Major: Integrated Business, Science, and Technology
Clubs: Delta Sigma Phi Fraternity
Before I was even born, the doctors were able to tell that something wasn’t right with my health. They were able to tell I had a form of dysplastic kidneys, which means my kidneys were underdeveloped. They told my parents that if I were to live, my life would be hard at best. But my parents loved me enough to push through and try to give me a good life.
When I was just about two-years-old I received my first kidney transplant from my Dad. All throughout my life I grew up going to hospital visits and getting routine check-ups without even knowing why. It was a part of my life so I didn’t know anything different. I lived a pretty regular life until it all changed.
Around Christmas 2016, I was at a friend’s house when I noticed my ankles were really swollen. Nothing like this had ever happened to me. After a few days of no improvement, I went to the ER and they told me my kidney was starting to fail. This was all over winter break my sophomore year here at La Salle. When I came back to school, I started dialysis three times a week in the clinic back home. I went back and forth from home to La Salle all semester so that I wouldn’t miss class or put my health at risk.
Once we started the transplant process again, my mom got tested and was a donor match. If everything had gone as planned, I would’ve had surgery in May and taken the whole summer to recover. But, throughout that waiting time I dealt with some illnesses that took a toll on me. Because of an antibody issue my mom was no longer a match when it came time for surgery. Instead of being disappointed that she couldn’t help me, my mom put her name in a swap pool which basically means that even though she couldn’t give to me she could be a possible match for someone else. That took me through the rest of the summer.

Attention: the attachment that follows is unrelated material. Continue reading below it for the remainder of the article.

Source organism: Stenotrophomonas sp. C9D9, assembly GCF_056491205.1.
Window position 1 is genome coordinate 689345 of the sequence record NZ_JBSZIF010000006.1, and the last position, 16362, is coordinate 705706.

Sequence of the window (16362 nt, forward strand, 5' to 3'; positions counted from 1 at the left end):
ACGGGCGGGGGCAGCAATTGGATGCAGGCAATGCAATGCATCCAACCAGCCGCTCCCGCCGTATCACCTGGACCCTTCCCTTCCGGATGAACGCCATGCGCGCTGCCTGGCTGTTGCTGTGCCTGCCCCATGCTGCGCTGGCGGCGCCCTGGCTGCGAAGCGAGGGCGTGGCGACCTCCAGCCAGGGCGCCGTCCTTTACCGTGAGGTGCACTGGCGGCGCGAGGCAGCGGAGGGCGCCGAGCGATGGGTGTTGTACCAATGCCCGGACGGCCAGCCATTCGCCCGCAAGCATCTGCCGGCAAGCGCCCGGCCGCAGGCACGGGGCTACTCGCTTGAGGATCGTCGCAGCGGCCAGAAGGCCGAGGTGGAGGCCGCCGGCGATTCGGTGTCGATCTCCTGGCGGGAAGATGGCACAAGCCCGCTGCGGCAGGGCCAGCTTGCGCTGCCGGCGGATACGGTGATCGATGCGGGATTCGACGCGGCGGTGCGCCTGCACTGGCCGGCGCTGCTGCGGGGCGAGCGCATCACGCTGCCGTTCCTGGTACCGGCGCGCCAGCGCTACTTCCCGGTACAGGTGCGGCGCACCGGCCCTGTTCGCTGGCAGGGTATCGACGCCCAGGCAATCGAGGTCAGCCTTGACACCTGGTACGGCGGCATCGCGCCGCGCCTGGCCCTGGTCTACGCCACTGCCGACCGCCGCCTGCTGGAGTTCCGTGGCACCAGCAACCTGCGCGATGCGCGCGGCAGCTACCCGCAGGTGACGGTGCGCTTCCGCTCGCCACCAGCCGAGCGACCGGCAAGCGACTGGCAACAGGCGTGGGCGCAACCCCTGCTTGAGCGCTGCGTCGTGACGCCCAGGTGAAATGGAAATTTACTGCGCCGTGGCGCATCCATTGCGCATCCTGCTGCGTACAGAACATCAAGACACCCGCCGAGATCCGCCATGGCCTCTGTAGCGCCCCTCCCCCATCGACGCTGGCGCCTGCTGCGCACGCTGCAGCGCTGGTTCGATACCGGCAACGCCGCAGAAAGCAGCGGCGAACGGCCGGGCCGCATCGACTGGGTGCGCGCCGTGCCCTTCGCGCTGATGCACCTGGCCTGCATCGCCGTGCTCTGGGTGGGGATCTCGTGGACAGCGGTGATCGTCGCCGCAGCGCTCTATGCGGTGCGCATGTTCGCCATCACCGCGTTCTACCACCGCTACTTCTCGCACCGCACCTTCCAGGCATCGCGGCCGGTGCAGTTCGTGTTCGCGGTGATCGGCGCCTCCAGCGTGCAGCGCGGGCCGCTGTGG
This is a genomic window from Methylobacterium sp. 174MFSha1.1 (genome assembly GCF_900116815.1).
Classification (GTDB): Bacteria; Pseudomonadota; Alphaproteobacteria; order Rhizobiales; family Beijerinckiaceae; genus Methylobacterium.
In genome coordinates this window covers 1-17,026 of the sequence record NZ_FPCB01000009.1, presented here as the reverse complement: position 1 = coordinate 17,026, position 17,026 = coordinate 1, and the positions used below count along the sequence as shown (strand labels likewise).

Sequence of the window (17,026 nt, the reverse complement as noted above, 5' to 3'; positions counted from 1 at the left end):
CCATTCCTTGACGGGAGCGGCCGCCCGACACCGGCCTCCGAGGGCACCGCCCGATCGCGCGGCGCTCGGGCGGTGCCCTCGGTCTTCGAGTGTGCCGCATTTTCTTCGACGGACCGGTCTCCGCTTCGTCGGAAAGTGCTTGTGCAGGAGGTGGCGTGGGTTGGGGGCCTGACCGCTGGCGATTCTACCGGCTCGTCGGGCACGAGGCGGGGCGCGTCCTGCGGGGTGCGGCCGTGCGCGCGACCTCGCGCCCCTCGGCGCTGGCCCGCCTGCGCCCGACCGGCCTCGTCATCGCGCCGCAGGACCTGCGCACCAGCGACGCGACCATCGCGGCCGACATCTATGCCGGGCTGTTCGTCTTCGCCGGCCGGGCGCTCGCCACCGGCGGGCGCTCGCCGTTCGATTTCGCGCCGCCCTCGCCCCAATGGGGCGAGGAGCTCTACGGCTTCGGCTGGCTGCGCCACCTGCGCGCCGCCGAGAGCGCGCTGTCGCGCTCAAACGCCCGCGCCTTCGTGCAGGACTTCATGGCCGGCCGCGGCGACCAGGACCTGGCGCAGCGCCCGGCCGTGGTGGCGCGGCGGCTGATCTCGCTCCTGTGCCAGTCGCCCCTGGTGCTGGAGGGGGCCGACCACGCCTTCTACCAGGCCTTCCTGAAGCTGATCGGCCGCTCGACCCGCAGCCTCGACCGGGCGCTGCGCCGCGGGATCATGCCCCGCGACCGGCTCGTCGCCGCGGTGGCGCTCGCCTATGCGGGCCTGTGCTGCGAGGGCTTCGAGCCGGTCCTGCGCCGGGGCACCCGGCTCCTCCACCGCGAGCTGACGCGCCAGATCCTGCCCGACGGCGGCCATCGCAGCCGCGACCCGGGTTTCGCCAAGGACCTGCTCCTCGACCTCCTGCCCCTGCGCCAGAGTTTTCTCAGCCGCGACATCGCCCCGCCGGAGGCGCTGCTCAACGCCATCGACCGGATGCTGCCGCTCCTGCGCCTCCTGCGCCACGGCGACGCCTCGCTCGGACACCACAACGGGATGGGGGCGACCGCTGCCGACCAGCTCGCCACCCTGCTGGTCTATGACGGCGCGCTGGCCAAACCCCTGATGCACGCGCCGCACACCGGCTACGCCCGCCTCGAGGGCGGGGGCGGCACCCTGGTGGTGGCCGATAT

I went back to school and in around October I was notified that they had found a possible match. Around that same time, my mom got a phone call that they had found a match for her kidney as well. I got my second kidney transplant on November 1, 2017 and my mom donated her kidney to another person two and a half weeks later.
I’ve really enjoyed my time here at La Salle. Even though I missed just about a year between going for dialysis and my surgeries, I wouldn’t trade my experience for anything. I was a part of different things here and I was heavily involved with my fraternity, Delta Sigma Phi. I was on the executive board when we got re-chartered and brought back to campus. Seeing my name on the charter and realizing I was a part of something much bigger than I am was really cool. I’ve really cherished my time here.
I’ve always said I didn’t want my illness and situation define who I am. I want people to know that not only was I struggling with my health, but I was still involved on campus, going to class, and able to graduate in four years. I’m even graduating with honors. I just want people to know that even though it gets difficult and life comes at you, you can still persevere.
My biggest learning experience has been to never give up and always push forward. My mom has always stressed this to me from when I was a young kid. I’m so grateful for both my mom and my dad. After graduation, I have a job offer with the Gift of Life coordinating transplants, so it’s come full circle.